Albert Francis Hegenberger (1895-1983) graduated from Massachusetts Institute of Technology (MIT) as an aeronautical engineer and served as a flight instructor during World War I. In 1927, Hegenberger and Lester Maitland became the first persons to fly from California to Hawaii, in the Fokker C-2 , Military, "Bird of Paradise." For this achievement they received the MacKay Trophy and the Distinguished Flying Cross from President Coolidge. Hegenberger went on to develop a blind landing system, and in 1932 he made the world's first solo instrument-only flight at Wright Field in Dayton, Ohio. His system was adopted for both military and civilian use and earned him a second Distinguished Flying Cross and the Collier Trophy in 1934. Hegenberger rose to the rank of major general in the United States Army.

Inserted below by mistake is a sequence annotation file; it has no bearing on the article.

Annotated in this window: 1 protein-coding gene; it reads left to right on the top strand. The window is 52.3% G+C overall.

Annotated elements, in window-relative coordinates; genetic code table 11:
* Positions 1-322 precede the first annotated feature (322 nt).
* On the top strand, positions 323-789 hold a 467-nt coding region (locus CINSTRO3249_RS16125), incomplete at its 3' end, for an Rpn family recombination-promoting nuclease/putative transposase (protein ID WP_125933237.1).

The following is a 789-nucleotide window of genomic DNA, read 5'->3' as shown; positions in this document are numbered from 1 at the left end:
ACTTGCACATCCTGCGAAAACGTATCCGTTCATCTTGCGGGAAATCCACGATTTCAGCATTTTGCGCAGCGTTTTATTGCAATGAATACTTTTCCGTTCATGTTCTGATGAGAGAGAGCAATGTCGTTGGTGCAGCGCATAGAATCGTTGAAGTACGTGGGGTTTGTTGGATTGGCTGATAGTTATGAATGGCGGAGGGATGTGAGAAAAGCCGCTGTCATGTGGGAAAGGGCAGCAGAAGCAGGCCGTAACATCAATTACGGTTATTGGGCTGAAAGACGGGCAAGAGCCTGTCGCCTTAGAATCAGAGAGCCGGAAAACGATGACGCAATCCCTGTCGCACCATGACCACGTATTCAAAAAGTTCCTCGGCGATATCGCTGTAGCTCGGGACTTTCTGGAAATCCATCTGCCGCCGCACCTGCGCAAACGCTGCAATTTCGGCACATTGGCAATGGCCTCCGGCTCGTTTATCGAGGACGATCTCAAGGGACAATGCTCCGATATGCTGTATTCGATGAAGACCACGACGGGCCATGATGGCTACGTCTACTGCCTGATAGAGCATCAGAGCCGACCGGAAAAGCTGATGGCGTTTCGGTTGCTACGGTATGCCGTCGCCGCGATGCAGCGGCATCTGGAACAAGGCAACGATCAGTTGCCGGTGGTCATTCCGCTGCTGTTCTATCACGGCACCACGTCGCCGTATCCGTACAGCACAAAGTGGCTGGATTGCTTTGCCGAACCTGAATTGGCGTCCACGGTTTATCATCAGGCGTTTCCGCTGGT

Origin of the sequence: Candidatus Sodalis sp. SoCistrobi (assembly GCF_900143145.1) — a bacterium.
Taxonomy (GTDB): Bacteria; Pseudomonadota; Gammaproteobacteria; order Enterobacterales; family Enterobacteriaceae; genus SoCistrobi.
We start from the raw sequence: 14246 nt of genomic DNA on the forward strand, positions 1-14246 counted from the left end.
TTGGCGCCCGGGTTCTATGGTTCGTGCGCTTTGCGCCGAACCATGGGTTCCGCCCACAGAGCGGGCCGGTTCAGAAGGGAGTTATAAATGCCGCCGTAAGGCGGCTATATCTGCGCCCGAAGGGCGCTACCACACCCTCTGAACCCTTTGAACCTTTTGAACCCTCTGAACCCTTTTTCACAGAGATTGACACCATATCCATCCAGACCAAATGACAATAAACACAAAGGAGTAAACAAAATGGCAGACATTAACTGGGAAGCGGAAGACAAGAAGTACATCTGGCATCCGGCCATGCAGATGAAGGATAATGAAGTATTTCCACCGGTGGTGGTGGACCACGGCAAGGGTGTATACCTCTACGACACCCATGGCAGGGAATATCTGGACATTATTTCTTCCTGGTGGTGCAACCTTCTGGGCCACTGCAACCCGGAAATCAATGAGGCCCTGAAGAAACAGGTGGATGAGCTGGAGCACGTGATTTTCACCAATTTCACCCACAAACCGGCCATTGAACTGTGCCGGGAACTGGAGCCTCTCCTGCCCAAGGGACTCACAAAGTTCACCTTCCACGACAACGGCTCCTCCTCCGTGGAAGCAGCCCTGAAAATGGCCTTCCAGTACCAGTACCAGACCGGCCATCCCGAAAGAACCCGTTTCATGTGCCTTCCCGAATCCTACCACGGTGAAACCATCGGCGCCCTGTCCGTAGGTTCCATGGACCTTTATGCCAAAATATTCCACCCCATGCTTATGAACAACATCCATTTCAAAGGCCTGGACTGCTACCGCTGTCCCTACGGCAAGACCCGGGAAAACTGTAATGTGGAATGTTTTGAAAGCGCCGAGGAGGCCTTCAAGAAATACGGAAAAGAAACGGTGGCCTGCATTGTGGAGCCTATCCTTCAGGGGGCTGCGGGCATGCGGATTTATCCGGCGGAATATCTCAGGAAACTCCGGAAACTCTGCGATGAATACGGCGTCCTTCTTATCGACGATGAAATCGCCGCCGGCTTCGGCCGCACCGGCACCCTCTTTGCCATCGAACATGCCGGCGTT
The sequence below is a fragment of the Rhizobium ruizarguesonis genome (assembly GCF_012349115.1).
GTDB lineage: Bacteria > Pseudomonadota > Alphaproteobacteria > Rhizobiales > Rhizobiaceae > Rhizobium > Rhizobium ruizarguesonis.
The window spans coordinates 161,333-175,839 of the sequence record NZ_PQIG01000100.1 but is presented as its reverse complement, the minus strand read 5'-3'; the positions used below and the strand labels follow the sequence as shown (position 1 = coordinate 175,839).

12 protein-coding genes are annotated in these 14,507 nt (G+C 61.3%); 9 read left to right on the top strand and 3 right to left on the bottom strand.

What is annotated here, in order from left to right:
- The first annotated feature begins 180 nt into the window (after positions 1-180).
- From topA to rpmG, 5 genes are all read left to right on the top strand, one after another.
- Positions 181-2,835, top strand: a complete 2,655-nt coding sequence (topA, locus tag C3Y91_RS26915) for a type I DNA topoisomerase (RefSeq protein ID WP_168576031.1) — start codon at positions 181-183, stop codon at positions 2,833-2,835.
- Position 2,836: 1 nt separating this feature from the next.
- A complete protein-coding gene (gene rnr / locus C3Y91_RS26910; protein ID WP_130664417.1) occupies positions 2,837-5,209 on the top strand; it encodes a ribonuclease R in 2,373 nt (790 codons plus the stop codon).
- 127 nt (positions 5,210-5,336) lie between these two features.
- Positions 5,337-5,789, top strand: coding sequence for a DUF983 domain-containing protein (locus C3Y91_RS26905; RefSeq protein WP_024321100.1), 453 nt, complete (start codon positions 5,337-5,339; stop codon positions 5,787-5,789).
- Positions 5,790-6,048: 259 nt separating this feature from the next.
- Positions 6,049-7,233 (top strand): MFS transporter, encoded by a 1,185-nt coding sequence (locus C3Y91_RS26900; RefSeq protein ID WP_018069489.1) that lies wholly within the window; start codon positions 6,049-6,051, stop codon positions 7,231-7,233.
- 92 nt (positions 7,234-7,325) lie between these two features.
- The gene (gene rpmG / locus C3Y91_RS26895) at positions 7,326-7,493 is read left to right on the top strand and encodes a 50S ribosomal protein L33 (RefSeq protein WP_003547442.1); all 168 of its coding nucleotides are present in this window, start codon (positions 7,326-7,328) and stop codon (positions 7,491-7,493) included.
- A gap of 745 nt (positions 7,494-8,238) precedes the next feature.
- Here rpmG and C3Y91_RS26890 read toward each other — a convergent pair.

Hegenberger, Alfred F.
Robert F. Hegenberger, Gift, 1986
0.1 Cubic feet ((1 folder))
No restrictions on access.
This collection consists of biographical material on Albert F. Hegenberger, including photographs of his Hawaii flight and papers concerning his work with the development of instrument flying and aerial navigation.
Maitland, Lester J., 1898-
Albert F. Hegenberger Collection, Accession 1987-0039, National Air and Space Museum, Smithsonian Institution.
National Air and Space Museum Archives